Khan and Kim (1999) observe that the FDI inflow increases imports and exports of Pakistan with a lag of one year. The elasticity of import with respect to the FDI is positive. The coefficient of FDI is important and indicates that a ten percent increase in FDI is followed by 1.8 percent increase in imports. They also indicate positive correlation between FDI and volume of export. The elasticity of export with regard to FDI is not only encouraging and stimulating but also significant. The coefficient indicates that 10 percent increase in FDI leads to 0.6 percent increase in export.

A wide-ranging and extensive study by Bosworth and Collins (1999) provides evidence regarding the effect of capital inflows on the domestic investment in respect of fifty-eight developing countries during 1978-95. The authors differentiate among three types of inflows, (a) Foreign Direct Investment, (a) Portfolio Investment and (c) Other Financial Flows (Primarily Bank Loans).

Bosworth and Collins (1999) observe that an increase of a dollar in capital inflows is linked with an increase in domestic investment of about fifty percent. (Both capital inflows and domestic investment are expressed as percentages of gross domestic product (GDP). This result, however, makes important and significant differences among different types of inflows. The foreign direct investment appears to bring about close to a one-for-one increase in the domestic investment; there is practically no visible relationship between portfolio inflows and investment (little or no impact), and the impact of loans falls between those of the other two.

Zhang (2001) believed that as the FDI can serve as an engine or gear of economic development through its diversified impacts on the economy of the host country. These impacts include:

Capital formation and employment generation because of the inflow of FDI.

The FDI is likely to encourage manufacturing export, thus, developing the positive link with the current account of the BOP.

The FDI transfers resources from the home country to the host country through shift of managerial skills, providing opportunity for the skilled labor to learn about new production techniques.

The FDI generates spillover effect and is a source of transfer of technology.

Suliman (2005) has endeavored to demonstrate the effect of FDI on the manufacturing exports in MENA countries. He found that there is a positive link between, the FDI and the manufacturing exports of the MENA (Middle East and North American) countries. He, therefore, suggested that these countries should focus close and specials attention on the improved volume of FDI as MNCs are more efficient in imports than the local firms and owing to the economies of scale and lower costs trigger manufacture exports.

Hermes and Lensink (2003) believed that a well-known and renowned financial system is a pre-requisite for a country so as to accrue benefit from the positive spillovers of the FDI. The established financial system of a country broadens the absorption capacity of the FDI inflows. In this connection, factors such as capacity to absorb FDI, openness to trade and well developed institutions, contribute a lot.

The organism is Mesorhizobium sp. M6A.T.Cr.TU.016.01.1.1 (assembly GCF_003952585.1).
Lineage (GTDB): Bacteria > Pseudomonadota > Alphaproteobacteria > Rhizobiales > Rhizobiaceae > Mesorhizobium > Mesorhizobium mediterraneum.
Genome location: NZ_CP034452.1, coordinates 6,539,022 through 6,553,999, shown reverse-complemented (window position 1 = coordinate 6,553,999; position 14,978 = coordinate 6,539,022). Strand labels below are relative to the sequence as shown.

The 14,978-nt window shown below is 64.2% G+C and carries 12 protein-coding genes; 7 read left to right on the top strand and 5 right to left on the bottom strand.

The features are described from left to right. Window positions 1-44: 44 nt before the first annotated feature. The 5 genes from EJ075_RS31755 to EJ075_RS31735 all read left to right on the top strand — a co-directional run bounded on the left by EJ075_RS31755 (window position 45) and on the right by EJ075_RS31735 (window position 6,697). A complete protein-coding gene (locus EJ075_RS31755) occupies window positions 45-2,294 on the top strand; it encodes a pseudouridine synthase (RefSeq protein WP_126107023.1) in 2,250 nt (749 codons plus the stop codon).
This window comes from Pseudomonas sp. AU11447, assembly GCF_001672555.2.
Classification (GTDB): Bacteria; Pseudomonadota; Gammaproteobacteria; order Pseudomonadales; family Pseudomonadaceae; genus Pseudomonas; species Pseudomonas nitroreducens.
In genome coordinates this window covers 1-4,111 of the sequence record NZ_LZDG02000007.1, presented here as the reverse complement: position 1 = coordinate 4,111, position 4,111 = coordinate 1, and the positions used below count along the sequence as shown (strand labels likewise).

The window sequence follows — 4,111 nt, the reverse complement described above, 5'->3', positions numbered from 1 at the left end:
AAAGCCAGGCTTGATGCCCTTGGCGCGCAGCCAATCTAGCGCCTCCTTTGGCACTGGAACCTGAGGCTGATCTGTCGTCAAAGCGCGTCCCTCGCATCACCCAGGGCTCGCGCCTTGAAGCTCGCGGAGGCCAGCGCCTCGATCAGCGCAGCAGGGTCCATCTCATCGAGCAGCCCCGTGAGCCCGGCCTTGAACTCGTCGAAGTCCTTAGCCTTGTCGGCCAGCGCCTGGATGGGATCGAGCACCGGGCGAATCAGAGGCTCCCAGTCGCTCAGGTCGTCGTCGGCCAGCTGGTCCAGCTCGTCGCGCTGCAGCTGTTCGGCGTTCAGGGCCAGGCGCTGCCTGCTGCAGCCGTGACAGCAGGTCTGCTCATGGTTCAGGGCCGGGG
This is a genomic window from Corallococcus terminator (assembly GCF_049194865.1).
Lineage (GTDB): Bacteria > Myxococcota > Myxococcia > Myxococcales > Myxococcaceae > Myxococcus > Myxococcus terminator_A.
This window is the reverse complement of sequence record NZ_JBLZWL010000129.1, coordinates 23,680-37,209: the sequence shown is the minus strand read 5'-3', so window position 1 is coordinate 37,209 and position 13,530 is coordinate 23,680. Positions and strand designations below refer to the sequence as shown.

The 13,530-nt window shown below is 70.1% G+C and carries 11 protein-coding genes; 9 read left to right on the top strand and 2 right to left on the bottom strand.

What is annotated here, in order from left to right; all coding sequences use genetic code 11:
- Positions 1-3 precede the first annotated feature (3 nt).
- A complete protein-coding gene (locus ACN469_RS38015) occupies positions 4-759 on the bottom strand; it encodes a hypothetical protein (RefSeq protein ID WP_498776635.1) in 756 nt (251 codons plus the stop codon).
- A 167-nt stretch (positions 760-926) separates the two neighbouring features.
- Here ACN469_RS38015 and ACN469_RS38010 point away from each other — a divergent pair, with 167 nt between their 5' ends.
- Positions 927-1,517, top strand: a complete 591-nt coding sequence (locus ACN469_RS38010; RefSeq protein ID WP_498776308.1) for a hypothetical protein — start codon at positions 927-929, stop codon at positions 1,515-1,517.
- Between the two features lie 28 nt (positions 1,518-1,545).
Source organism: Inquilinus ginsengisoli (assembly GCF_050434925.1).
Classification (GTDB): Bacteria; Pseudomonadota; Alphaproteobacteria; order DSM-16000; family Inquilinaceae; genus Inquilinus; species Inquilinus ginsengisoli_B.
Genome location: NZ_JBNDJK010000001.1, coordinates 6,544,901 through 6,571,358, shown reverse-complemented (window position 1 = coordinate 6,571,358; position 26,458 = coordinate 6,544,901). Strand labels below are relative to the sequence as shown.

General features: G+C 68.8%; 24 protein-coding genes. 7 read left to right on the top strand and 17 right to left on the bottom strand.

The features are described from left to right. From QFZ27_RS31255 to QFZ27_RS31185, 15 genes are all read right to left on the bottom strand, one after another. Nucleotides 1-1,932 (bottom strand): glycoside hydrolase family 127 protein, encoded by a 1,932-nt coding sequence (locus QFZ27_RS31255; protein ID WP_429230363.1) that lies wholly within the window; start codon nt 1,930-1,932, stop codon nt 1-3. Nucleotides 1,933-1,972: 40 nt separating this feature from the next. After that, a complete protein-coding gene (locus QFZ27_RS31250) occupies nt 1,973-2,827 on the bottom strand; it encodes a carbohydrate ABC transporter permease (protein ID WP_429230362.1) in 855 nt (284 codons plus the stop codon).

Majeed and Ahmad (2007) analyzed the relationship between the FDI and Exports as well their common determinants in developing countries by using a panel of 49 countries for the period 1970-2004. The analysis that depicts both, the exports and FDI definitely affect each other, though the effect of exports on FDI is not very significant. Thus, there is no proof of a substitution relationship between the FDI and exports. The analysis indicates that GDP, economic growth, domestic incorporation, and exports positively affect FDI, a result consistent with the market-seeking behavior of multinational corporations. On the other hand, external debt and BOP deficit have negative impacts on the FDI. The effect of domestic investment in explaining the FDI flow is negative. The study also shows that the lack of fiscal incentives and impetus is a hurdle and impediments for FDI. It is also observed that depreciation of real exchange and industrialization and development of communication facilities significantly the encourage exports.

Hossein (2008) found relationship between the FDI and the balance of payment of Bangladesh. He found that the FDI is positively related with both imports and exports. However, its final impact on the balance of payment of Bangladesh depends upon the magnitude of the effect on any of the two variables. The FDI can potentially generate employment, transfers the technology and skills, enhances productivity and promotes exports, thus, contributing towards the economic growth for the developing countries (UNCTAD, 2006).

Yousaf et.al, (2008) conducted a study to the relationship between the FDI and imports and exports. He concluded that the FDI and imports are positively related to the FDI in the short run as well as in the long run but the exports were found negatively linked with the FDI in the short run but this relation was positive in the long run for Pakistan.